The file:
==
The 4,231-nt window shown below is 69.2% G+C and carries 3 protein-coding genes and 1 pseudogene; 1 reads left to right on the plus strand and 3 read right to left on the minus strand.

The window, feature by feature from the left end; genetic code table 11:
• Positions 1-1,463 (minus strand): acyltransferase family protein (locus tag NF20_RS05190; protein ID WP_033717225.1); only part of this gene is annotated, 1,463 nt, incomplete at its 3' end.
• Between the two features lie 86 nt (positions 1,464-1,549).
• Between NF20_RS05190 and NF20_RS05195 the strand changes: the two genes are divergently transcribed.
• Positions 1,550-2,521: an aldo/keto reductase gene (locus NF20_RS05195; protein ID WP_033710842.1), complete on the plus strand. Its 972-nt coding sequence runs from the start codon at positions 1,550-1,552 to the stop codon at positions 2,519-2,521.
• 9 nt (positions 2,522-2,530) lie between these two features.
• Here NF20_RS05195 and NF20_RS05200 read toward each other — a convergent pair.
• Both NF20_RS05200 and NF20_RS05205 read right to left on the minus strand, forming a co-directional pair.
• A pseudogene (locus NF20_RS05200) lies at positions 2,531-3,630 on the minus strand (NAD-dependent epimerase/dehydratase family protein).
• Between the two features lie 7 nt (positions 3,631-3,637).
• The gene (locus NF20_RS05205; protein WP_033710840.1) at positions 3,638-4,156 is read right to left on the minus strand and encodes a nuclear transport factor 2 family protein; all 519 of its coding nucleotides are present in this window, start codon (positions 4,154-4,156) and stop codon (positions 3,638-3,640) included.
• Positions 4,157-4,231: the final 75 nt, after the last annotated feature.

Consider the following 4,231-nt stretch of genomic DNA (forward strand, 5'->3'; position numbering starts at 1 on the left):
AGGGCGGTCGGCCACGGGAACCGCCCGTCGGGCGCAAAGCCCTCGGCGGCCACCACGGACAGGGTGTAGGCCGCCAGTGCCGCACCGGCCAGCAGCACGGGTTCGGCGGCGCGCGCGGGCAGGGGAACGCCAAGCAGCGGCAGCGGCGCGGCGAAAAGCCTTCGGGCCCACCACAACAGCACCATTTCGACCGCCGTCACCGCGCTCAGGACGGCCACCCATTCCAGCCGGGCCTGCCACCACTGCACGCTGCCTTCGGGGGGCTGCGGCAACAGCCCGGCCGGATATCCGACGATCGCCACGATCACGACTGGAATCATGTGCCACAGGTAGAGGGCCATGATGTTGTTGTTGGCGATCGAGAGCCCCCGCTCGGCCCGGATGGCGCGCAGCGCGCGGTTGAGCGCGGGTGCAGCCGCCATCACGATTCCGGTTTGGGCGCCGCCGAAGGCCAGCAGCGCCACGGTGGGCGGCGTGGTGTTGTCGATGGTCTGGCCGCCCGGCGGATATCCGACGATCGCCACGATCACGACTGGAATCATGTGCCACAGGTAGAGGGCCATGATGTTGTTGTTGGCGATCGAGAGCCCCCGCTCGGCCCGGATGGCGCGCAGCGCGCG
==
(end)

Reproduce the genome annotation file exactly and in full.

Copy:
The 4,231-nt window shown below is 69.2% G+C and carries 3 protein-coding genes and 1 pseudogene; 1 reads left to right on the plus strand and 3 read right to left on the minus strand.

The window, feature by feature from the left end; genetic code table 11:
• Positions 1-1,463 (minus strand): acyltransferase family protein (locus tag NF20_RS05190; protein ID WP_033717225.1); only part of this gene is annotated, 1,463 nt, incomplete at its 3' end.
• Between the two features lie 86 nt (positions 1,464-1,549).
• Between NF20_RS05190 and NF20_RS05195 the strand changes: the two genes are divergently transcribed.
• Positions 1,550-2,521: an aldo/keto reductase gene (locus NF20_RS05195; protein ID WP_033710842.1), complete on the plus strand. Its 972-nt coding sequence runs from the start codon at positions 1,550-1,552 to the stop codon at positions 2,519-2,521.
• 9 nt (positions 2,522-2,530) lie between these two features.
• Here NF20_RS05195 and NF20_RS05200 read toward each other — a convergent pair.
• Both NF20_RS05200 and NF20_RS05205 read right to left on the minus strand, forming a co-directional pair.
• A pseudogene (locus NF20_RS05200) lies at positions 2,531-3,630 on the minus strand (NAD-dependent epimerase/dehydratase family protein).
• Between the two features lie 7 nt (positions 3,631-3,637).
• The gene (locus NF20_RS05205; protein WP_033710840.1) at positions 3,638-4,156 is read right to left on the minus strand and encodes a nuclear transport factor 2 family protein; all 519 of its coding nucleotides are present in this window, start codon (positions 4,154-4,156) and stop codon (positions 3,638-3,640) included.
• Positions 4,157-4,231: the final 75 nt, after the last annotated feature.

Consider the following 4,231-nt stretch of genomic DNA (forward strand, 5'->3'; position numbering starts at 1 on the left):
AGGGCGGTCGGCCACGGGAACCGCCCGTCGGGCGCAAAGCCCTCGGCGGCCACCACGGACAGGGTGTAGGCCGCCAGTGCCGCACCGGCCAGCAGCACGGGTTCGGCGGCGCGCGCGGGCAGGGGAACGCCAAGCAGCGGCAGCGGCGCGGCGAAAAGCCTTCGGGCCCACCACAACAGCACCATTTCGACCGCCGTCACCGCGCTCAGGACGGCCACCCATTCCAGCCGGGCCTGCCACCACTGCACGCTGCCTTCGGGGGGCTGCGGCAACAGCCCGGCCGGATATCCGACGATCGCCACGATCACGACTGGAATCATGTGCCACAGGTAGAGGGCCATGATGTTGTTGTTGGCGATCGAGAGCCCCCGCTCGGCCCGGATGGCGCGCAGCGCGCGGTTGAGCGCGGGTGCAGCCGCCATCACGATTCCGGTTTGGGCGCCGCCGAAGGCCAGCAGCGCCACGGTGGGCGGCGTGGTGTTGTCGATGGTCTGGCCGCCCGGCGGATATCCGACGATCGCCACGATCACGACTGGAATCATGTGCCACAGGTAGAGGGCCATGATGTTGTTGTTGGCGATCGAGAGCCCCCGCTCGGCCCGGATGGCGCGCAGCGCGCG